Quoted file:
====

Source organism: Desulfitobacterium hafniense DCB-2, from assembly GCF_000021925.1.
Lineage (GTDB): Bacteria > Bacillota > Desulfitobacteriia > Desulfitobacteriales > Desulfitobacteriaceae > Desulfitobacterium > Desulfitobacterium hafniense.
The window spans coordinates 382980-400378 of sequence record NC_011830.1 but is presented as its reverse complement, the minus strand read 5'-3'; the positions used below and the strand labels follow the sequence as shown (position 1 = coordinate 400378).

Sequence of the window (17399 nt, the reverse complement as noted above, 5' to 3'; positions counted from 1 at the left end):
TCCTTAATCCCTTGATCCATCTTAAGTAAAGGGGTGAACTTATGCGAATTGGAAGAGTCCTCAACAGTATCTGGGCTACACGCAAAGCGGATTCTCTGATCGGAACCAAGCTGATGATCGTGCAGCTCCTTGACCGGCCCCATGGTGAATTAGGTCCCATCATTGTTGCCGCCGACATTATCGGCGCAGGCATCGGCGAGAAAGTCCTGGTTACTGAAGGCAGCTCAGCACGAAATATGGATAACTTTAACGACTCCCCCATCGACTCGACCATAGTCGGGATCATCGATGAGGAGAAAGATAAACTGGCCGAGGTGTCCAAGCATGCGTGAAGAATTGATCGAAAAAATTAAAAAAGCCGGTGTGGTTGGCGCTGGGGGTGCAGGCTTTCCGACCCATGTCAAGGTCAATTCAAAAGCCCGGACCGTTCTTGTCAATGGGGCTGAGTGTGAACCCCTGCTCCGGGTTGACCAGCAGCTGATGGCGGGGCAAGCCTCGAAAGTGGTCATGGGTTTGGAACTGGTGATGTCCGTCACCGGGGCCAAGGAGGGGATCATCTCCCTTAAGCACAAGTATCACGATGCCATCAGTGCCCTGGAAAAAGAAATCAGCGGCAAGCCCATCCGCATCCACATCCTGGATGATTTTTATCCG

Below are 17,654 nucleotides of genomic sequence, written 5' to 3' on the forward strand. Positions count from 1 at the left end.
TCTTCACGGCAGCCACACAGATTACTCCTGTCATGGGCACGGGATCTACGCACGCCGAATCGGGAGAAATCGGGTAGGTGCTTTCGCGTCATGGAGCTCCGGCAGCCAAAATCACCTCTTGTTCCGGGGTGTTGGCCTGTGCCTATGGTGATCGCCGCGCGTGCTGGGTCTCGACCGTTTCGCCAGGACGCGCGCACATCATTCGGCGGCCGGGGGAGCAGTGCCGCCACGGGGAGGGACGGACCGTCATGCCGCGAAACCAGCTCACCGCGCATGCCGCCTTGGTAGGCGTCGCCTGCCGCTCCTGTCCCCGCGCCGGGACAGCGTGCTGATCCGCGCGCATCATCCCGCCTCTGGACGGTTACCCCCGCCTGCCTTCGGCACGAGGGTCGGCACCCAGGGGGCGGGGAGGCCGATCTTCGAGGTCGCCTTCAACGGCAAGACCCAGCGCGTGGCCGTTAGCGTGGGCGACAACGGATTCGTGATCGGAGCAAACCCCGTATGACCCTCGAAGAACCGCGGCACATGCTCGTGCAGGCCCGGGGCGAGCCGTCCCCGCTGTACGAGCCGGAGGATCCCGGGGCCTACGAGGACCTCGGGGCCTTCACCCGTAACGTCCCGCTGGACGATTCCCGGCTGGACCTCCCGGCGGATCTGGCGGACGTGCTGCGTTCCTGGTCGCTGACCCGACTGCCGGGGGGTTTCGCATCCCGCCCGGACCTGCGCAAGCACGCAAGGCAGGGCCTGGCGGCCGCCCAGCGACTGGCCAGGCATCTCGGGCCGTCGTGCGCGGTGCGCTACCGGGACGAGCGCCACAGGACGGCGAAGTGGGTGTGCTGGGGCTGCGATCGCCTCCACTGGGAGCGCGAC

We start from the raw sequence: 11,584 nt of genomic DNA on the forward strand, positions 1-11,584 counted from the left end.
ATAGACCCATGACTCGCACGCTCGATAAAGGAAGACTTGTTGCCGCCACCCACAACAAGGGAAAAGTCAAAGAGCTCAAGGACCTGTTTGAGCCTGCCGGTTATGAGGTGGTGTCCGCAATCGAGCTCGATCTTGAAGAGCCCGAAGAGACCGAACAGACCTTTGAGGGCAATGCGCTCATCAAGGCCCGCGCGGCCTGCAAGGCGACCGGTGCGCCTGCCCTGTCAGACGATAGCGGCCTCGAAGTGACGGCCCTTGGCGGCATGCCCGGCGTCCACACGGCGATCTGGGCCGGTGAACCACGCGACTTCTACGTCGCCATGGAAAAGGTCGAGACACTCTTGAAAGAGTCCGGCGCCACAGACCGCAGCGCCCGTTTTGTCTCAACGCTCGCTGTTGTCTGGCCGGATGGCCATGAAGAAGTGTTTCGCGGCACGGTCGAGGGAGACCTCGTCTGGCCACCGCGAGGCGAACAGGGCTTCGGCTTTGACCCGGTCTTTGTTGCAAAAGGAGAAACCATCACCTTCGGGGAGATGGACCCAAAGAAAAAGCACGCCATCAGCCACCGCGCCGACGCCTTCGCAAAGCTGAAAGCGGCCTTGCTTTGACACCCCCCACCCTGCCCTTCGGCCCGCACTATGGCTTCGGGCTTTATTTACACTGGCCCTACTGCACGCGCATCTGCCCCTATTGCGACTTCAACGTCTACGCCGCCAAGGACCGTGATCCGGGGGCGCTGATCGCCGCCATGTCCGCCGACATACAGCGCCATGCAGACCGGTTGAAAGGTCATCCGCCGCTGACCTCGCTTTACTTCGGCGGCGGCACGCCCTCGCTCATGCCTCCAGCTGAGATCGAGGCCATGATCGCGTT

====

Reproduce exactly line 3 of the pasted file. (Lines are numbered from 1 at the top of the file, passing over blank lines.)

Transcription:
The window spans coordinates 382980-400378 of sequence record NC_011830.1 but is presented as its reverse complement, the minus strand read 5'-3'; the positions used below and the strand labels follow the sequence as shown (position 1 = coordinate 400378).